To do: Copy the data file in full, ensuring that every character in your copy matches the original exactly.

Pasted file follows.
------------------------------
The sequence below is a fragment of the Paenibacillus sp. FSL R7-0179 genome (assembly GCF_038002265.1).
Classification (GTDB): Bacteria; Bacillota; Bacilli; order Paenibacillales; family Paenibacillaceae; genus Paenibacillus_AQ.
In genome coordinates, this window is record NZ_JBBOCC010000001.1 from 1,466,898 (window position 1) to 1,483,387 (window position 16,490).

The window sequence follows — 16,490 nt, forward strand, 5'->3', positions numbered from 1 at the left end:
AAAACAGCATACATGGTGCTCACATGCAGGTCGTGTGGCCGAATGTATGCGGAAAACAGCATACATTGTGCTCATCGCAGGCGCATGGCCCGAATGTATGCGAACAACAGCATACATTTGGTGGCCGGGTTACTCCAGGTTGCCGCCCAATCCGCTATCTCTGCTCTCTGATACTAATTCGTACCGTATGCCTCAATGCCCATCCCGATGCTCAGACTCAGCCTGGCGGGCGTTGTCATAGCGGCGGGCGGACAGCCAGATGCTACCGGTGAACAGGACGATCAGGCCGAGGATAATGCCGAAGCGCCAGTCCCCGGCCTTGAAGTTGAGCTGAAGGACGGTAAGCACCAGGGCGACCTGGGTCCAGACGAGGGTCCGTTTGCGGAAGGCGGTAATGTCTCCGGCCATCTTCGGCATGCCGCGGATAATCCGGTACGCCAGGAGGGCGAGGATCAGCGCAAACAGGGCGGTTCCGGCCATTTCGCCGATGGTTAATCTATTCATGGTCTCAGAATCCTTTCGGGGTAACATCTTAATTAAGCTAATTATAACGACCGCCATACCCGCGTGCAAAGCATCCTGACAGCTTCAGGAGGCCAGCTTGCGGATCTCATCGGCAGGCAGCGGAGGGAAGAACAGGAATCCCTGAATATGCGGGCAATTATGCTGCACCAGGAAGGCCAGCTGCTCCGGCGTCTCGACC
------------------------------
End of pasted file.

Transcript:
The sequence below is a fragment of the Paenibacillus sp. FSL R7-0179 genome (assembly GCF_038002265.1).
Classification (GTDB): Bacteria; Bacillota; Bacilli; order Paenibacillales; family Paenibacillaceae; genus Paenibacillus_AQ.
In genome coordinates, this window is record NZ_JBBOCC010000001.1 from 1,466,898 (window position 1) to 1,483,387 (window position 16,490).

The window sequence follows — 16,490 nt, forward strand, 5'->3', positions numbered from 1 at the left end:
AAAACAGCATACATGGTGCTCACATGCAGGTCGTGTGGCCGAATGTATGCGGAAAACAGCATACATTGTGCTCATCGCAGGCGCATGGCCCGAATGTATGCGAACAACAGCATACATTTGGTGGCCGGGTTACTCCAGGTTGCCGCCCAATCCGCTATCTCTGCTCTCTGATACTAATTCGTACCGTATGCCTCAATGCCCATCCCGATGCTCAGACTCAGCCTGGCGGGCGTTGTCATAGCGGCGGGCGGACAGCCAGATGCTACCGGTGAACAGGACGATCAGGCCGAGGATAATGCCGAAGCGCCAGTCCCCGGCCTTGAAGTTGAGCTGAAGGACGGTAAGCACCAGGGCGACCTGGGTCCAGACGAGGGTCCGTTTGCGGAAGGCGGTAATGTCTCCGGCCATCTTCGGCATGCCGCGGATAATCCGGTACGCCAGGAGGGCGAGGATCAGCGCAAACAGGGCGGTTCCGGCCATTTCGCCGATGGTTAATCTATTCATGGTCTCAGAATCCTTTCGGGGTAACATCTTAATTAAGCTAATTATAACGACCGCCATACCCGCGTGCAAAGCATCCTGACAGCTTCAGGAGGCCAGCTTGCGGATCTCATCGGCAGGCAGCGGAGGGAAGAACAGGAATCCCTGAATATGCGGGCAATTATGCTGCACCAGGAAGGCCAGCTGCTCCGGCGTCTCGACC